So all of the shouting that we get about this plan for windmills, or that for recycling, the other for insulation, about how many jobs they will create, is nonsense. Those shouting are parading their ignorance, insisting that one of the costs of their plan is a benefit.

However, yes, it does get worse than this:

A study of renewable energy in Scotland shows that for every job created in the alternative energy sector, almost four jobs are lost in the rest of the economy.

We've now got a UK study to accompany that Spanish one that showed that 2.2 jobs are lost (as a result of higher energy prices etc) for every green one generated, the German study which showed the maths going similarly the wrong way.

So not only is the argument about Green jobs wrong in theory, it's also not even correct in its own terms. Diverting resources from productive areas of the economy to unproductive ones destroys jobs, not creates them.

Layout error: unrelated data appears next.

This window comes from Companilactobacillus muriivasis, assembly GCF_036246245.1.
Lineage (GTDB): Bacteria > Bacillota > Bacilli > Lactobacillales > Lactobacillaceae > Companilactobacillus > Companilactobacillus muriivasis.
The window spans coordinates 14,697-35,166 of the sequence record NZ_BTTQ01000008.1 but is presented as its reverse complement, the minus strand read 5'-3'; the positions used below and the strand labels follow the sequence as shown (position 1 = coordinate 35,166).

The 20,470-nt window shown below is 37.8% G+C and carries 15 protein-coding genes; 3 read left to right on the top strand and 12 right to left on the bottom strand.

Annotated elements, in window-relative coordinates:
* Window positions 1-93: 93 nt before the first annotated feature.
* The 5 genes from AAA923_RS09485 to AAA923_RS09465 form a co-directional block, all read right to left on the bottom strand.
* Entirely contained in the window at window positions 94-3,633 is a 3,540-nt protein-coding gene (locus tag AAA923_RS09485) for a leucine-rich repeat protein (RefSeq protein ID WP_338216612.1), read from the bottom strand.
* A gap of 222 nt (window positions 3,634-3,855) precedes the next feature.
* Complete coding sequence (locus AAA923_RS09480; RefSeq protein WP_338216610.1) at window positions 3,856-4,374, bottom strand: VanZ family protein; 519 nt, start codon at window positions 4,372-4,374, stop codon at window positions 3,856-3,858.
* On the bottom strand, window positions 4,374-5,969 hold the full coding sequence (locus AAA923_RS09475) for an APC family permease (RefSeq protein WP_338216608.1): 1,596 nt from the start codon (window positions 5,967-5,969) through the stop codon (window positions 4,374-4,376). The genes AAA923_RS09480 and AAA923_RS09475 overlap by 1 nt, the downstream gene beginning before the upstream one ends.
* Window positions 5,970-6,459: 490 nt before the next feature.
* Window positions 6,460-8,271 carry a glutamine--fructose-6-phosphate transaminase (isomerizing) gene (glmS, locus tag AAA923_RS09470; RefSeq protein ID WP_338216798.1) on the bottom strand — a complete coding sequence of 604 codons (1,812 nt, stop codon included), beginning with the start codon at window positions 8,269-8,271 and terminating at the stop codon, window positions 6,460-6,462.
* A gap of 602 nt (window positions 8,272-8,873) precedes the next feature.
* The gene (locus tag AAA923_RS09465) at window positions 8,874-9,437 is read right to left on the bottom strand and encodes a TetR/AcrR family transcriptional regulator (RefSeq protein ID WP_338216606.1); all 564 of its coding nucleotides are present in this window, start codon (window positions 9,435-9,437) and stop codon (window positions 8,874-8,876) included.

Sadly, it won't stop the idiots bleating about how many green jobs their proposals will generate but can we at least all start laughing at them as they do so?


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To me, the talk about government investing in wind power, solar power, etc. being a good investment and creating jobs does more to hurt its popularity. It seems pretty clear that it isn't true, but by belaboring the point, liberals open up their view to attack from conservative pundits, who can cast their debunking of the jobs myth or good investment myth as a reason we shouldn't be investing in clean energy at all. We should be doing it because climate change is a problem that has possibly dire consequences for future generations, and finding an alternative energy to carbon laden fossil fuels is a good way to combat this. There's not enough of that argument being used anymore and too much of lesser arguments being used.